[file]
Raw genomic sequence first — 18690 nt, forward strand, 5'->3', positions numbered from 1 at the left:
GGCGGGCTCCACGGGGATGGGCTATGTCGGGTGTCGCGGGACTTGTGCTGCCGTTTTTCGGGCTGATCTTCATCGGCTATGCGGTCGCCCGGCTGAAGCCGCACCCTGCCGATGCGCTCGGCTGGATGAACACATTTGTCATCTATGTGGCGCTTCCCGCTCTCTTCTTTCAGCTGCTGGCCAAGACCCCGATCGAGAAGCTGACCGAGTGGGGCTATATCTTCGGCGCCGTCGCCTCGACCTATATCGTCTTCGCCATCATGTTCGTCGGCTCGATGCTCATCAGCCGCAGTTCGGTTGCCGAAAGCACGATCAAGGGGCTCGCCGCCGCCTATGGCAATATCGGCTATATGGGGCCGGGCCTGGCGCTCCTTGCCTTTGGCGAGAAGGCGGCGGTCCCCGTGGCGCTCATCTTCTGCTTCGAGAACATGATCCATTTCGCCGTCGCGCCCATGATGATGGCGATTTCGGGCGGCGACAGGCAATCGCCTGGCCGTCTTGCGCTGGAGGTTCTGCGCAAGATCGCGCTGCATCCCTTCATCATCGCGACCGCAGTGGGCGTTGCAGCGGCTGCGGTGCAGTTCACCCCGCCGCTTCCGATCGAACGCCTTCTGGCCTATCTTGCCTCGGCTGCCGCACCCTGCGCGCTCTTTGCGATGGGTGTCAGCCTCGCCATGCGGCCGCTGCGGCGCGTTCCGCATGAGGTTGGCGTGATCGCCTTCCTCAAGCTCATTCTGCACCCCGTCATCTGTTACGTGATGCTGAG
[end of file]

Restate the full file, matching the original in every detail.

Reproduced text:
Raw genomic sequence first — 18690 nt, forward strand, 5'->3', positions numbered from 1 at the left:
GGCGGGCTCCACGGGGATGGGCTATGTCGGGTGTCGCGGGACTTGTGCTGCCGTTTTTCGGGCTGATCTTCATCGGCTATGCGGTCGCCCGGCTGAAGCCGCACCCTGCCGATGCGCTCGGCTGGATGAACACATTTGTCATCTATGTGGCGCTTCCCGCTCTCTTCTTTCAGCTGCTGGCCAAGACCCCGATCGAGAAGCTGACCGAGTGGGGCTATATCTTCGGCGCCGTCGCCTCGACCTATATCGTCTTCGCCATCATGTTCGTCGGCTCGATGCTCATCAGCCGCAGTTCGGTTGCCGAAAGCACGATCAAGGGGCTCGCCGCCGCCTATGGCAATATCGGCTATATGGGGCCGGGCCTGGCGCTCCTTGCCTTTGGCGAGAAGGCGGCGGTCCCCGTGGCGCTCATCTTCTGCTTCGAGAACATGATCCATTTCGCCGTCGCGCCCATGATGATGGCGATTTCGGGCGGCGACAGGCAATCGCCTGGCCGTCTTGCGCTGGAGGTTCTGCGCAAGATCGCGCTGCATCCCTTCATCATCGCGACCGCAGTGGGCGTTGCAGCGGCTGCGGTGCAGTTCACCCCGCCGCTTCCGATCGAACGCCTTCTGGCCTATCTTGCCTCGGCTGCCGCACCCTGCGCGCTCTTTGCGATGGGTGTCAGCCTCGCCATGCGGCCGCTGCGGCGCGTTCCGCATGAGGTTGGCGTGATCGCCTTCCTCAAGCTCATTCTGCACCCCGTCATCTGTTACGTGATGCTGAG